A record 300K people retired in Canada in the 12 months up to July 2022 (up 30% from the same period the previous year). Early retirement, so those between age 55-65, made up almost half of the overall number of retirees. With our demographics here in Canada, it will only grow larger. With the most experienced people exiting the workforce, there is a real risk to businesses due to the lack of mentorship and transfer of knowledge for younger generations.
How does this tie into benefits? Offering those in the final stages of their career enhanced coverage and work flexibility are potential solutions to entice your most experienced people to stay a few additional years.
Continued Focus on Mental Health and Well-being
As we transitioned out of the pandemic, the focus on mental health remained at the forefront. Employers continued to ask for resources and coverage options to ensure their staff had access to the mental health support they required.
Far beyond the EAP or the dollars available for counselling visits, employers sought various ideas to support mental health including: return to work plans, 4-day work weeks, assisting employees with financial concerns through financial literacy and group savings plans and other programs designed to provide the flexibility needed to better support individuals and families and remove barriers to care.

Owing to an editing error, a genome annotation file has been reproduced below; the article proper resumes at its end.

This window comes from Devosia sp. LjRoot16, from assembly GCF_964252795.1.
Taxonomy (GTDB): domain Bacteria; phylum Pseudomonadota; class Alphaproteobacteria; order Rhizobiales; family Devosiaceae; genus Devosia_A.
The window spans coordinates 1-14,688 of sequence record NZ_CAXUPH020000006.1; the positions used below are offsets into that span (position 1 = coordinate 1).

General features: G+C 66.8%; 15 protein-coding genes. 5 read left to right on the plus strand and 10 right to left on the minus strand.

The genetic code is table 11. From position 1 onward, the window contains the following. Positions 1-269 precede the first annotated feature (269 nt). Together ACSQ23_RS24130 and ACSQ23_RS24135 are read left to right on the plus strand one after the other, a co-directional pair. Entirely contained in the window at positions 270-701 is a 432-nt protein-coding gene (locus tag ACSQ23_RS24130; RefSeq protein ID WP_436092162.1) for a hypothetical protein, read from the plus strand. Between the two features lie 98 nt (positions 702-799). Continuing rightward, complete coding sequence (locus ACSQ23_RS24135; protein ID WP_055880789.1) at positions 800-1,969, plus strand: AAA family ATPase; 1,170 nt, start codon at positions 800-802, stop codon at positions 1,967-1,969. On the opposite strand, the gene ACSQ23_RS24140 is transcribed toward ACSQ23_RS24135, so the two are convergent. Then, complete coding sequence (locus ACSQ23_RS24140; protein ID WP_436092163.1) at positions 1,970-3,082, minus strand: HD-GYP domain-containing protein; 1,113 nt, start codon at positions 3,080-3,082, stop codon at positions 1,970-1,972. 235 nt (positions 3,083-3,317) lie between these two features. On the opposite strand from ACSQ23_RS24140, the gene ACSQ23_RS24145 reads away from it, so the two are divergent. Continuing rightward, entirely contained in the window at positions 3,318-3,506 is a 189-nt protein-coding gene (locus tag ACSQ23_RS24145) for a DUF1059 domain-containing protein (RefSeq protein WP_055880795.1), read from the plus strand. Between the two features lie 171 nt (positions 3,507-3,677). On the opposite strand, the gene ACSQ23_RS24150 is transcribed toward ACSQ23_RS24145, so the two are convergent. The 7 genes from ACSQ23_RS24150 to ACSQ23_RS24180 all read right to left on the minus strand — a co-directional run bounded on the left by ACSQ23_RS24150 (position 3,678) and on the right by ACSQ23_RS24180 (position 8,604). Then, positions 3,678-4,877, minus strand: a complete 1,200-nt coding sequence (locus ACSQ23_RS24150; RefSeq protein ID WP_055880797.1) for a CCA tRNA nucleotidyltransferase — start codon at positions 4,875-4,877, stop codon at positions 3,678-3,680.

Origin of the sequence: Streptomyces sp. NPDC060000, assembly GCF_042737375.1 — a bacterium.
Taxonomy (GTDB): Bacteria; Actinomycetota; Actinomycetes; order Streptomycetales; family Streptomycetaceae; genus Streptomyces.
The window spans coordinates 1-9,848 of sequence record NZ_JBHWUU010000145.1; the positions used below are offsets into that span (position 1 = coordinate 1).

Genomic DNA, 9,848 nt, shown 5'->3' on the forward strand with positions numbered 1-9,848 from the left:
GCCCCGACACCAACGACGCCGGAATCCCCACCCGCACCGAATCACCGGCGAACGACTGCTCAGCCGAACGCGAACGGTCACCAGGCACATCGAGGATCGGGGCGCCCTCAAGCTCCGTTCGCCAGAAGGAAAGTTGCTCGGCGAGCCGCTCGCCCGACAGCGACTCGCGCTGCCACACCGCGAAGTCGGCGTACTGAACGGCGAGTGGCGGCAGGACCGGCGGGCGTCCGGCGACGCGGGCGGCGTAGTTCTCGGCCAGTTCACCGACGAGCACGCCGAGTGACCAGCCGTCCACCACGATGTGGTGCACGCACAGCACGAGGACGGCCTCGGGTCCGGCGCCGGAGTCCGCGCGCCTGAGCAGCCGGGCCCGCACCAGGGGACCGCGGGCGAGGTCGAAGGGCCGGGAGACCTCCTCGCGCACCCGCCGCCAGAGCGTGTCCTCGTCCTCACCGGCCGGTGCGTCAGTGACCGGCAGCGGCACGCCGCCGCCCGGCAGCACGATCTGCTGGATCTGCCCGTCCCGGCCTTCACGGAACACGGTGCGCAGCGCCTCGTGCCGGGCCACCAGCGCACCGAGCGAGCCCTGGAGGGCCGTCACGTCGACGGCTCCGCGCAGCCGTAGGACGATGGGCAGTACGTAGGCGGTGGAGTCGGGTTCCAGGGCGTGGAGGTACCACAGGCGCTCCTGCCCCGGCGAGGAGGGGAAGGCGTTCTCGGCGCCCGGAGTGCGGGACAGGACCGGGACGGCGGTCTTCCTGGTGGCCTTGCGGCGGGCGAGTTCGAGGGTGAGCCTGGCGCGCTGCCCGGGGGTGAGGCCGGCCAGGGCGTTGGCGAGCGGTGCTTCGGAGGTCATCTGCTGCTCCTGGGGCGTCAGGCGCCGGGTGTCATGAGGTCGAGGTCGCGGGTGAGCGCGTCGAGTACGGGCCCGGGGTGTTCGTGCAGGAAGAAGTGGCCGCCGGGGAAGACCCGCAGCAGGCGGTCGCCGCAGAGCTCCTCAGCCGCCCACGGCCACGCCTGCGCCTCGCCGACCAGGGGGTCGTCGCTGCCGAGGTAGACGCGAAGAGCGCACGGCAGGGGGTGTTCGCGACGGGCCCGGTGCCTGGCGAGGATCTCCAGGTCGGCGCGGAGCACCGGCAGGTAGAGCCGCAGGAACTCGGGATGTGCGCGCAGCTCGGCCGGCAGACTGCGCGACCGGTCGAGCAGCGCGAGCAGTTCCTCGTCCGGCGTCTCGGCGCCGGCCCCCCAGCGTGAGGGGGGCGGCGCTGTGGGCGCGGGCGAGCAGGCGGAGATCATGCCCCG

A key conversation in 2022 was the inflation we saw across the board; this was especially noticed with the cost of groceries. After years of low interest rates, Canada experienced eight interest rate adjustments in 2022. For many people, this directly impacted their borrowing costs, affecting both personal and business expenses and decisions.
2022 saw increases to the Dental fee guides far higher than historical averages. Unfortunately, it appears that the Dental Fee Guide increases for 2023 will once again be much higher than usual, with 8.5% for Ontario and 9.8% for Quebec already reported. With costs for practitioners and other insured expenses also rising, we anticipate larger than typical increases to claims across plans.